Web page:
The simple answer to the above question is hence simply that, going down to 8.6:1 compression is sufficient to compensate for the heating from the turbos and the failure of the intercooler to remove all of the heat created, such that the total heating before the spark fires is about the same as the naturally aspirated 2.0 engine.

Edited by dwightlooi

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But because the turbo is about 68% thermally efficient and the Intercooler is about 70% efficient, you end up with denser air that is also about 30% or 30% or about 9% hotter. Reducing the compression by 9% will make up for that. As it turns out a little more reduction is needed because the AMG turbo and IC are probably not even 70% efficient. The drop in compression ratio to 8.6:1 is only to compensate for the heating caused by the turbocharging system. It is not to compensate for increased density; you never need to compensate for increased density.

Sorry, I meant to say that for a 2.77 times increase in pressure, there is about a 30/70 = 42% increase in temperatures. The intercooler is only 70% efficient at removing this heat. Hence, about a 12.6% reduction in compression would make up for the temperature increase in a system that is pretty efficent -- 70% compressor efficiency + 70% intercooler efficiency. Based on such idealistic assumptions going from 11:1 to 9.6:1 compression would suffice. But, I don't believe the CLA45's engine is operating with those efficiencies across the entire range of operating conditions, hence a greater reduction is necessary and 8.6:1 sounds reasonable.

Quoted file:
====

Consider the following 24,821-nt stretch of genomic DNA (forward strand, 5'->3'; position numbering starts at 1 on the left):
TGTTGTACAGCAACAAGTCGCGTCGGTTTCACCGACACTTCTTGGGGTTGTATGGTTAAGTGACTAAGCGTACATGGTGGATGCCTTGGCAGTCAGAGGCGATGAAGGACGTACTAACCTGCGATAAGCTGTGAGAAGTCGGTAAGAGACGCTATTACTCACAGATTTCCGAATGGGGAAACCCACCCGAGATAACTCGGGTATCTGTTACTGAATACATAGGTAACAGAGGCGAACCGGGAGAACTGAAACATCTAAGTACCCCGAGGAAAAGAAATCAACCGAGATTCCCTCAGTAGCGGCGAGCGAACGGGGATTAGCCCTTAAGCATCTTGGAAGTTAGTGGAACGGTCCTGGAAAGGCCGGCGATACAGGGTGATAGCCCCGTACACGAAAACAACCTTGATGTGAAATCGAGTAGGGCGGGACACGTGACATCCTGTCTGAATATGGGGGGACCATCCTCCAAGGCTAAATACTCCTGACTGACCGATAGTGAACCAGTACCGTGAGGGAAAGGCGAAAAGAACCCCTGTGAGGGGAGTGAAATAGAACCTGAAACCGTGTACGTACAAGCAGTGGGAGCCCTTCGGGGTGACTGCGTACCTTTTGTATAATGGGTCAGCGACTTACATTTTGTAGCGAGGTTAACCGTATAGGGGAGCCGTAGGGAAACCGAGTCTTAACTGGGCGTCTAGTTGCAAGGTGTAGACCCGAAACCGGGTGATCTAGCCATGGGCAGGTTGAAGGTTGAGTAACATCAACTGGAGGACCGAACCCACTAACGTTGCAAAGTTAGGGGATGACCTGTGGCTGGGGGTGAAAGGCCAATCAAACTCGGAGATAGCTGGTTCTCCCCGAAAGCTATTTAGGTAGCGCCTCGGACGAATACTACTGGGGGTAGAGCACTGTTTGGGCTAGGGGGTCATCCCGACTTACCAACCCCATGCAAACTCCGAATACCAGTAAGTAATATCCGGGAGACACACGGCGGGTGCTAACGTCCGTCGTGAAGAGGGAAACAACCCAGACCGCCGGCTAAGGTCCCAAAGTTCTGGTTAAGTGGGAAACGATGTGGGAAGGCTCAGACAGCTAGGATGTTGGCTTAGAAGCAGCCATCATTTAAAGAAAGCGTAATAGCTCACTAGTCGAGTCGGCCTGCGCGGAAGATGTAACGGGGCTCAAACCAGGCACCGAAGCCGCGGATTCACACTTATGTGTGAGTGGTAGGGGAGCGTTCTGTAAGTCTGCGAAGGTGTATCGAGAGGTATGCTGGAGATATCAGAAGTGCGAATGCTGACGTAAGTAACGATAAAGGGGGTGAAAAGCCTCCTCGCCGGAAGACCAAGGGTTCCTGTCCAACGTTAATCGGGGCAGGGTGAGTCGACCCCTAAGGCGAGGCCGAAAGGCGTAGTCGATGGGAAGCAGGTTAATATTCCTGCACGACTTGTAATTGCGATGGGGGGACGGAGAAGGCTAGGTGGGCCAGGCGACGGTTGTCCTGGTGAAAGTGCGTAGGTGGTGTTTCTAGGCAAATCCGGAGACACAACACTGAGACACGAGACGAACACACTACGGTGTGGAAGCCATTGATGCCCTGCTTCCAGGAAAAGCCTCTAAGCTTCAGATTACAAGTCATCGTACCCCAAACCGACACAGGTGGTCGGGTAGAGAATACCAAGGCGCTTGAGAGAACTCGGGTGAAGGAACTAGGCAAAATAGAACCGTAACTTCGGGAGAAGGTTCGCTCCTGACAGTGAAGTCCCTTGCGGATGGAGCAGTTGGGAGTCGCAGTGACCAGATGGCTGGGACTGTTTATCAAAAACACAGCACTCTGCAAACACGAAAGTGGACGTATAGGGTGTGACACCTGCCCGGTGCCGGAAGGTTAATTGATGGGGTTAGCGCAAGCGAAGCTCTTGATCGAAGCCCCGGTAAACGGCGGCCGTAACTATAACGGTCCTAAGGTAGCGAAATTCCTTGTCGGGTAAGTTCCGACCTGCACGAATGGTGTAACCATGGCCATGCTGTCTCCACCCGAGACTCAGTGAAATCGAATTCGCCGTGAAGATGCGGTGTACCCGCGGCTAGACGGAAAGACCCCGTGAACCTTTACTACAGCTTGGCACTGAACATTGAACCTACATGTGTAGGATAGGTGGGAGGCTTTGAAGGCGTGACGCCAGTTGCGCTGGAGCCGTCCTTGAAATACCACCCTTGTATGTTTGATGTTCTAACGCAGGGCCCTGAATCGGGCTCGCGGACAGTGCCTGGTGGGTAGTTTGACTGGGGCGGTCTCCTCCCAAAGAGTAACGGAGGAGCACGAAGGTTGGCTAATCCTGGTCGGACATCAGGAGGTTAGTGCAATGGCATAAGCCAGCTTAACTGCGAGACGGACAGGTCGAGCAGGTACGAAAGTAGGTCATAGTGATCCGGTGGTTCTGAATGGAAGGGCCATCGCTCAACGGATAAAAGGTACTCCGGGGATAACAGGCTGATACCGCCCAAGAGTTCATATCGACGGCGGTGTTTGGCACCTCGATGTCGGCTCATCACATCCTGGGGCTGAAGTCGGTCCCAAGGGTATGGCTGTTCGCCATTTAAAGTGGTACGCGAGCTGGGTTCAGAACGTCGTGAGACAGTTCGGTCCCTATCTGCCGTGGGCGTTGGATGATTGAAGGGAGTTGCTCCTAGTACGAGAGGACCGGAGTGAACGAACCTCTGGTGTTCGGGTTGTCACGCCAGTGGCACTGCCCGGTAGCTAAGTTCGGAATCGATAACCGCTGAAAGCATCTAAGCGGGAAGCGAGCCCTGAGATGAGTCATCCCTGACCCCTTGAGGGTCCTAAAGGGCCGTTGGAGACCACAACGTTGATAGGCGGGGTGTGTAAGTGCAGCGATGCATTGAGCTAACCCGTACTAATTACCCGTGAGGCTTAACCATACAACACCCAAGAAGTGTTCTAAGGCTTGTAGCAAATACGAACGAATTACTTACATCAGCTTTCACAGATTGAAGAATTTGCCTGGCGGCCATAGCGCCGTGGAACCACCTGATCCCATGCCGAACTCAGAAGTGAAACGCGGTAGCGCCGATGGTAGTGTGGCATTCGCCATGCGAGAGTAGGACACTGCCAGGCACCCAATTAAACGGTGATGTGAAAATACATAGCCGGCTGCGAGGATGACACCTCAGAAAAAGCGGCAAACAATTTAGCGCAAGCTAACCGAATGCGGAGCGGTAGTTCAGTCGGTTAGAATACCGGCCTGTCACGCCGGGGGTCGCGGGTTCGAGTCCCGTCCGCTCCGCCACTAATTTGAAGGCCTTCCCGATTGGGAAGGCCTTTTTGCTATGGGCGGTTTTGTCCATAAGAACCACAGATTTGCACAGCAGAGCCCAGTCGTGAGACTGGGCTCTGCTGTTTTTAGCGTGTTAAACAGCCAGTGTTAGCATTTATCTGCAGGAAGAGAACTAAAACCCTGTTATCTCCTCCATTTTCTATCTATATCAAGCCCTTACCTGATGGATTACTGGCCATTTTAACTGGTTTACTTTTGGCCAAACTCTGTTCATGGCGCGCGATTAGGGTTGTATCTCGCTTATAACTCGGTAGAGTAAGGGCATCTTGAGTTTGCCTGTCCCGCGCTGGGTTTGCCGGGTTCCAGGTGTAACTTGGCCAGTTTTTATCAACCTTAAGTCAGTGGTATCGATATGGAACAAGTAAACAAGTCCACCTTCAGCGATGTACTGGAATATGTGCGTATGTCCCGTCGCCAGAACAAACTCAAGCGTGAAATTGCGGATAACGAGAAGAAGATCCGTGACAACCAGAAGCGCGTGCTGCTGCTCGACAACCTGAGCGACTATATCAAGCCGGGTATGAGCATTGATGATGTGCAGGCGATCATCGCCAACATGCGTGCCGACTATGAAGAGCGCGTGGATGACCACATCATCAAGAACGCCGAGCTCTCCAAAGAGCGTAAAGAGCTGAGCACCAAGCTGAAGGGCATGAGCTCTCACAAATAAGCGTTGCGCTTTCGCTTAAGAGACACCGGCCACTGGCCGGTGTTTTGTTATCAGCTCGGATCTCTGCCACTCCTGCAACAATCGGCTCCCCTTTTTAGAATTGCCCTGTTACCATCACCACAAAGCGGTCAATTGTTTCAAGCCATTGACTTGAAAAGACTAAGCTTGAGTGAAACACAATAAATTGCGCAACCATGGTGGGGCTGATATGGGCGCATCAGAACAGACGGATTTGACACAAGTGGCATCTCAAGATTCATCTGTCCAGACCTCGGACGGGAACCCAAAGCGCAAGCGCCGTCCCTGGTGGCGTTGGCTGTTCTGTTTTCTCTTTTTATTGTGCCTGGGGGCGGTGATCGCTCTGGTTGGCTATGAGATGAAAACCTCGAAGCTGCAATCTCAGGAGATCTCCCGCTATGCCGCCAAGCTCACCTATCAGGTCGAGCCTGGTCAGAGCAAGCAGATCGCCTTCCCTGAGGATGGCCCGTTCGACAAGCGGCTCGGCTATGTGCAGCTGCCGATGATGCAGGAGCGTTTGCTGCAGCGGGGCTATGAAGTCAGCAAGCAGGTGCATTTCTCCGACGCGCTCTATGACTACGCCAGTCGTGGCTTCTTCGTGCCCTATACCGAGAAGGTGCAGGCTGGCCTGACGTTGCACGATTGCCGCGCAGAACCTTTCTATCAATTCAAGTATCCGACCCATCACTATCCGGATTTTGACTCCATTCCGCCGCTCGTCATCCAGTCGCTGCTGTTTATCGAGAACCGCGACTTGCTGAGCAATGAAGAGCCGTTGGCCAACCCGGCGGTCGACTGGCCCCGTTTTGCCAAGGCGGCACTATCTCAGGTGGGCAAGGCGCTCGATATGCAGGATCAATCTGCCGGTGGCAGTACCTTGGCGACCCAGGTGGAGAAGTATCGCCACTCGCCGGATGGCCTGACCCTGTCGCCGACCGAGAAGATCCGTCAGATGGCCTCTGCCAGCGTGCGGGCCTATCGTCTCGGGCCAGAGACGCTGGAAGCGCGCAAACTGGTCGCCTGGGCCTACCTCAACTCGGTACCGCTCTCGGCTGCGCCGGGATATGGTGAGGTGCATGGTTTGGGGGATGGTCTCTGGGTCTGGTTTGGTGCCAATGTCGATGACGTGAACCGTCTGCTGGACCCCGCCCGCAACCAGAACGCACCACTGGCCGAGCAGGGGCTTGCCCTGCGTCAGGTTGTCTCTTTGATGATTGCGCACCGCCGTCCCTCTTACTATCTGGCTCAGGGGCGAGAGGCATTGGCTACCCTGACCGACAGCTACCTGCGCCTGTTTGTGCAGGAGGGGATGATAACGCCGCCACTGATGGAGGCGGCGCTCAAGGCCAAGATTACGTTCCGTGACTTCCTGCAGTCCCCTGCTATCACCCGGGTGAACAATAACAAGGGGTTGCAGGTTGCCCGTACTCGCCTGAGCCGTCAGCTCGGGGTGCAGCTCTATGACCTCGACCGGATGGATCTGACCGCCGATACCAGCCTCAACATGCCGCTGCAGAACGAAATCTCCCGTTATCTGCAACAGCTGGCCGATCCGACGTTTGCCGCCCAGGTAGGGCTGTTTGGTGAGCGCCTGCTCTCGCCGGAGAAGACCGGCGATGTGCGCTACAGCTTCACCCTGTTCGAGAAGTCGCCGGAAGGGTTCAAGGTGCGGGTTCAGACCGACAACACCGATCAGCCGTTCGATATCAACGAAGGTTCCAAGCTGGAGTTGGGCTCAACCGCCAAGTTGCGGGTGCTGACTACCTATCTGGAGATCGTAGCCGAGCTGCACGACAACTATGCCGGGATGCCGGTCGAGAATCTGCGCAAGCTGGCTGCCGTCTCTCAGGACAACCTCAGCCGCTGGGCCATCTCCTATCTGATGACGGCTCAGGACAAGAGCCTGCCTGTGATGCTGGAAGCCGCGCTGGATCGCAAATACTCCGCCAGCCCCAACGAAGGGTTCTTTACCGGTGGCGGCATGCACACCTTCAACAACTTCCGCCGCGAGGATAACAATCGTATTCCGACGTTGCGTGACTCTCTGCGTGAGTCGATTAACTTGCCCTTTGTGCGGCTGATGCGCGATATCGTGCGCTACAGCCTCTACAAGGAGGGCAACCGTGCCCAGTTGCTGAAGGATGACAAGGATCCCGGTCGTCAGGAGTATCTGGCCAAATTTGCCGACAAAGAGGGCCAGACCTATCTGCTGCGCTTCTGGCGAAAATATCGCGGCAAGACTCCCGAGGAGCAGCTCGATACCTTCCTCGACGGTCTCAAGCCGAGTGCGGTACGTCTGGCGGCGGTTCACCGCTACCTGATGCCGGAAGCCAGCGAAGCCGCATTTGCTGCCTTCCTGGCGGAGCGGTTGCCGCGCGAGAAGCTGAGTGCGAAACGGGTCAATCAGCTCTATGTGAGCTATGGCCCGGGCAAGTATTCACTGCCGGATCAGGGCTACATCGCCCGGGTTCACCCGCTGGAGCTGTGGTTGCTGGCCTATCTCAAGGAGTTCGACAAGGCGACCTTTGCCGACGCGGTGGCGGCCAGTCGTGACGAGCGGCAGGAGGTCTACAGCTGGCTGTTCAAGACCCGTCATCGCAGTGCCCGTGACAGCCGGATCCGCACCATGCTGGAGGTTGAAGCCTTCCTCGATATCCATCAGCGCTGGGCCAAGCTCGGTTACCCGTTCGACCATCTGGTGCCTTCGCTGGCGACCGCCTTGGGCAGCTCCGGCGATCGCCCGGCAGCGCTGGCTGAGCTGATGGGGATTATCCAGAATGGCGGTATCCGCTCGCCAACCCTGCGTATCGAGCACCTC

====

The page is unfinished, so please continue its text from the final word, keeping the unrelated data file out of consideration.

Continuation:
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This is very interesting information and helps me better understand the turbo system.

Question of my own. We know that Inter-coolers and Turbo's are not 100% efficient, if we could chill the intake system going into the engine so that once the air goes through the inter-cooler, into the turbo and as it goes towards the cylinders we could chill the passage way to take heat away would this not help us achieve closer to 100% efficiency?

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This is very interesting information and helps me better understand the turbo system.

Question of my own. We know that Inter-coolers and Turbo's are not 100% efficient, if we could chill the intake system going into the engine so that once the air goes through the inter-cooler, into the turbo and as it goes towards the cylinders we could chill the passage way to take heat away would this not help us achieve closer to 100% efficiency?